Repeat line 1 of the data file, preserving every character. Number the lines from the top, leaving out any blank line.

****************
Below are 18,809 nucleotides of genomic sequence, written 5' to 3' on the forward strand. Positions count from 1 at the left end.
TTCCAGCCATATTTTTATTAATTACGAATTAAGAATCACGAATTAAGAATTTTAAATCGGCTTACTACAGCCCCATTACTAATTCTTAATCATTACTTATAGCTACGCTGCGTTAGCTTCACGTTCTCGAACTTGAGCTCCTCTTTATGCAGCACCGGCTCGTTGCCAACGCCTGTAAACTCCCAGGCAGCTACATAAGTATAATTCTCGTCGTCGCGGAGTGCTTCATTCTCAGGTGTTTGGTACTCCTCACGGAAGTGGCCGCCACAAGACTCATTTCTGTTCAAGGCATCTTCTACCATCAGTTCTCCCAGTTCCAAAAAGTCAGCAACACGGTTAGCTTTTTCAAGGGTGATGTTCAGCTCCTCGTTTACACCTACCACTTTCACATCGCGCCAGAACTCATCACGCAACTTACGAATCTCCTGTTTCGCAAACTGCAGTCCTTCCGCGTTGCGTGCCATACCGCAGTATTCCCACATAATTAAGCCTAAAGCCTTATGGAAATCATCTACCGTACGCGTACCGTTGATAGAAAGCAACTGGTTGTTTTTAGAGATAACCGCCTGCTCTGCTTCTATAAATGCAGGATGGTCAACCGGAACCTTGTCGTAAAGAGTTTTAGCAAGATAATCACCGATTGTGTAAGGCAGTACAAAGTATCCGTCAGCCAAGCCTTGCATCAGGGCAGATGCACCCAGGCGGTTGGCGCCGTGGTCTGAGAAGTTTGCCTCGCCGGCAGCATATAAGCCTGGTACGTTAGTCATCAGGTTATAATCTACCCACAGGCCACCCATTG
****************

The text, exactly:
Below are 18,809 nucleotides of genomic sequence, written 5' to 3' on the forward strand. Positions count from 1 at the left end.